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Missouri basketball transfers adjust to the basketball program and Columbia

  • 3 min to read

For college athletes, transferring is more than just changing schools.

Basketball players who transfer change locations, systems, coaches and terminology. They’re moving their entire lives.

Four of them are moving in at Missouri this summer. Mid-major transfers Jarron “Boogie” Coleman, Ronnie DeGray III and Amari Davis are entering coach Cuonzo Martin’s program via the transfer portal, as is guard DaJuan Gordon, making the move from Kansas State.

Each brings his own set of experiences and his own expectations as he settles in at a new basketball home.

Coleman brings a work ethic

Coleman is coming from Ball State of the Mid-American Conference. He won conference freshman of the year in his first season and followed that up by scoring 13 points per game as a sophomore. In the MAC, he got to go up against elite guards like Toledo’s Marreon Jackson and Ohio’s Jason Preston, which helped him grow as a player.

“It was always fun playing against them because they elevated my game,” Coleman said. “Seeing them make plays always made me want to make plays.”

Martin thinks he can make an instant impact in the SEC. “He can score the ball while making plays and plays with a high level of confidence.”

Missouri’s head coach praised his work ethic as well. “He’s a guy that plays on the playground all the time because he has to play somewhere,” he said. “While some guys only play in facilities, he wants to be playing everywhere all the time and that’s what I like.”

Columbia is DeGray III’s latest stop

DeGray III has made more moves in the past five years than some people will in their lifetime. The Parker, Colorado, native played his senior season of prep basketball in Connecticut before enrolling at Massachusetts as a freshman. His latest stop in Columbia is treating him well since joining the Tigers in early May.

“Columbia is a lot bigger and has a lot more people than I am used to being around,” he said. “There’s so many things to do, and everyone here is so friendly to me. I love it out here.”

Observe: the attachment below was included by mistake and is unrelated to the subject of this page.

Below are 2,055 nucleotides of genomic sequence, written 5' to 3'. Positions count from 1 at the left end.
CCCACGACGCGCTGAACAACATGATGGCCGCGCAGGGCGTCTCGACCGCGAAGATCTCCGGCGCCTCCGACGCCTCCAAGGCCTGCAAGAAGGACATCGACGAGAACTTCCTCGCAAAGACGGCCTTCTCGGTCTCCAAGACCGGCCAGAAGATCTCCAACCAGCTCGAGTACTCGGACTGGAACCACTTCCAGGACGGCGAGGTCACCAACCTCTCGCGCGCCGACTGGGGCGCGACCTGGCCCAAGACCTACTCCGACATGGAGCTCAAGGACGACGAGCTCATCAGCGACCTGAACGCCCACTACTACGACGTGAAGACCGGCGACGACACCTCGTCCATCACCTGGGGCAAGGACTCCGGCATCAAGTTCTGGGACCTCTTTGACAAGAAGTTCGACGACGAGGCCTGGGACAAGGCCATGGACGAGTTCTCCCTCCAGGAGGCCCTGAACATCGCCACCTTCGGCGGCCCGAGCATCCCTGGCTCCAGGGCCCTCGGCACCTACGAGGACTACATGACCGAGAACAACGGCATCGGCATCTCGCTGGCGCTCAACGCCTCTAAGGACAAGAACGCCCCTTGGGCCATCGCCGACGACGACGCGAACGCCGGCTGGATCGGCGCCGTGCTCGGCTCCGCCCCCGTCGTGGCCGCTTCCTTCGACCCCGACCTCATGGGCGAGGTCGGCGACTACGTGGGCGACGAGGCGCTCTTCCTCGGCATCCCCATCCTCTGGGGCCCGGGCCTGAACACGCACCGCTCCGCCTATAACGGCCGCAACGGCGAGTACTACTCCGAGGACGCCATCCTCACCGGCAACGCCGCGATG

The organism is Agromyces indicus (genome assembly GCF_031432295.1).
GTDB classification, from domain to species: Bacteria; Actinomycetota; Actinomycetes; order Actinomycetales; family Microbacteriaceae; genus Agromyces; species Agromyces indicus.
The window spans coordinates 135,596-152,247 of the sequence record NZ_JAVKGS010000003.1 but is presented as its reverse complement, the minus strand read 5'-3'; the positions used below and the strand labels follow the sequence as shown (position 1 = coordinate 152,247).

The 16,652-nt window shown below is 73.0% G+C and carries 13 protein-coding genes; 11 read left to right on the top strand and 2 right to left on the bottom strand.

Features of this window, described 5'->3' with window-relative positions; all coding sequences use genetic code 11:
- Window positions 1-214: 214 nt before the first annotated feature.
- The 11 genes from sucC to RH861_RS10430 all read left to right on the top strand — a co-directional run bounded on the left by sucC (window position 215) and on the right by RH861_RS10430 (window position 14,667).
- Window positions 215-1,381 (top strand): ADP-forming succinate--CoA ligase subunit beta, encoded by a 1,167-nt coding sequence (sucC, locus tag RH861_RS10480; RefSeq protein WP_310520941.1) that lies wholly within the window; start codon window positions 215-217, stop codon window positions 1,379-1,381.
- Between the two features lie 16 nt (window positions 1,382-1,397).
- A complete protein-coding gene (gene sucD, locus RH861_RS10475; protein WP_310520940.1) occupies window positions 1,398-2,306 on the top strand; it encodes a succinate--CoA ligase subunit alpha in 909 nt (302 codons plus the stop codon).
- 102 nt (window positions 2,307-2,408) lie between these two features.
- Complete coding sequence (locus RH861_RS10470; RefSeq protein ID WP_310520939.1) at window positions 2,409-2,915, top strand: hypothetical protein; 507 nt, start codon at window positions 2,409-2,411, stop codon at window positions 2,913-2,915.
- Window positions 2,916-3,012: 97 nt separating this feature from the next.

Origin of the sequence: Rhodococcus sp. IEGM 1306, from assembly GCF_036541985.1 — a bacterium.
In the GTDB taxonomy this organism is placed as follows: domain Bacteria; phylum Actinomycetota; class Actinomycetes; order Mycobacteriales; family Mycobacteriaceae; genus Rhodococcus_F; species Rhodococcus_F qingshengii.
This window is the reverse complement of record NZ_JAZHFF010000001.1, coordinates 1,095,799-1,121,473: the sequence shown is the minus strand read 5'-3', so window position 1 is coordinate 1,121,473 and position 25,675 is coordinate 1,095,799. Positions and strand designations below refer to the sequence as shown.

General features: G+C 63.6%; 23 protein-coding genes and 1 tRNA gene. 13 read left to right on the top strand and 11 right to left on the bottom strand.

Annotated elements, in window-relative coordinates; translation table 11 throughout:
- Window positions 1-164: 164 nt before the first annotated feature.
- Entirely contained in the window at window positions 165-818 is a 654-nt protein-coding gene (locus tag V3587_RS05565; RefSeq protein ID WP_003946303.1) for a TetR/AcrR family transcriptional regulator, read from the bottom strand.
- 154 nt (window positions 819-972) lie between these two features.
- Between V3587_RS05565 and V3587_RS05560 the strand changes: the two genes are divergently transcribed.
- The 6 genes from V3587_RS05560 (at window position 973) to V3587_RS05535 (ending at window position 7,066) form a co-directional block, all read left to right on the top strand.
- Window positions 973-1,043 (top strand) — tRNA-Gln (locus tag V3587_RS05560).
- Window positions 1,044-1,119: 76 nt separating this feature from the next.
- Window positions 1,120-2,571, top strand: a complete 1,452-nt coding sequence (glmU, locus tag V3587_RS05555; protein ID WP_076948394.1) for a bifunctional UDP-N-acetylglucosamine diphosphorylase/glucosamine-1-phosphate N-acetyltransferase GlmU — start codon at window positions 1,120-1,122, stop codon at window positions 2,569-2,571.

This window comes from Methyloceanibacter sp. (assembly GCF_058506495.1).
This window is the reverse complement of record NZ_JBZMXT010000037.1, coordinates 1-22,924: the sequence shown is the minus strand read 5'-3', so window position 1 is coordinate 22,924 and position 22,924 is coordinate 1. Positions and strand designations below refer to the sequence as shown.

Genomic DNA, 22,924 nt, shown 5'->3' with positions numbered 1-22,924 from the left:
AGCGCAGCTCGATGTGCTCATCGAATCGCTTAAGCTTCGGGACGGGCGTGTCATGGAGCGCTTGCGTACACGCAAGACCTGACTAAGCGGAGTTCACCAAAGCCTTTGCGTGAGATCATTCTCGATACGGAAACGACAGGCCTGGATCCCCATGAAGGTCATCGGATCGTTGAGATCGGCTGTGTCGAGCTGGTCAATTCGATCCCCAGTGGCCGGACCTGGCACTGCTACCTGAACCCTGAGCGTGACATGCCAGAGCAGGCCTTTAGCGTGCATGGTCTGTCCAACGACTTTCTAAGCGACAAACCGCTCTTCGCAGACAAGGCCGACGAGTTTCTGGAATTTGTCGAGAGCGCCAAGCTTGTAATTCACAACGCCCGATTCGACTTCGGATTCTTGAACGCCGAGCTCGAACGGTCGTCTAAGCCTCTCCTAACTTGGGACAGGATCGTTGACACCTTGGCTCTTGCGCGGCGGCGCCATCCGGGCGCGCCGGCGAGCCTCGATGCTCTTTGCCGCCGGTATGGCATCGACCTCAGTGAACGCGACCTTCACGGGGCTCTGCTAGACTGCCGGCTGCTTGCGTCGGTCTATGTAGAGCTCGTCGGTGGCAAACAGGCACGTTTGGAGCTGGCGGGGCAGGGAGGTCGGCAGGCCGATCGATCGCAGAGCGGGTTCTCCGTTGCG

On the court, DeGray is hoping to help Martin transition to a positionless style of basketball where the team can switch defensively at all five positions. At 6-foot-7 and 240 pounds his ability to defend the perimeter and bang on the inside will be a valued asset to the team. Offensively he is stressing versatility, wanting to be able handle the ball and shoot it better.

“Every day I am working on my ball handle and my shooting,” he said. “I am getting up shots and trying to improve from three and everywhere else.”

Gordon brings Power Five experience

Three of the four transfers coming into the program this season arrived from the mid-major level. Only Gordon comes in with major college basketball experience, having played his first two seasons in Manhattan, Kansas, for Kansas State.

In those two seasons he displayed athletic gifts a coach dreams about. Defensively, his length and size allowed him to be a contributor in the Big 12. Martin said that Gordon is a “legitimate 6-5”. That size and length on the perimeter will be a welcome addition to the team.

On the offensive end, things are a work in progress as he struggled to shoot the ball. His biggest goal this summer is to stay consistent.

“I am working on my complete game: shooting the ball better, rebounding better and getting stronger,” he said. “I know I bring a lot to the table but just making sure I am doing it every night is important.”

Davis is ready for SEC basketball

Davis, a Wisconsin-Green Bay transfer was the focal point on offense for a Phoenix program that struggled in his two years in the Horizon League. The smooth left-hander scored 16.5 points per game over his two seasons and is close to 1,000 career points.

Questions surround him though, as those numbers came at the cost of efficiency. He was a poor 3-point shooter in his time in Green Bay. At 6-1, it is also fair to wonder whether he will be able to get to the rim or get his shot off against the size and strength that the SEC has to offer.

Those are the biggest parts of his game he is working on this summer in preparation for 2022.

“My sophomore year I shot 28 or 29% from the 3-point line, so I want to upgrade that part of my game a little more,” he said. “In the weight room it’s just about getting bigger. I think I am (175 pounds) right now so I just want to get bigger.”

Davis expects to be ready for the jump from the mid-major level to SEC basketball.

“Oh yeah,” he said. “I’ve been ready.”

  • Summer 2021 General Reporter. Reach me at natemarcus210@gmail.com or (201) 270-7962

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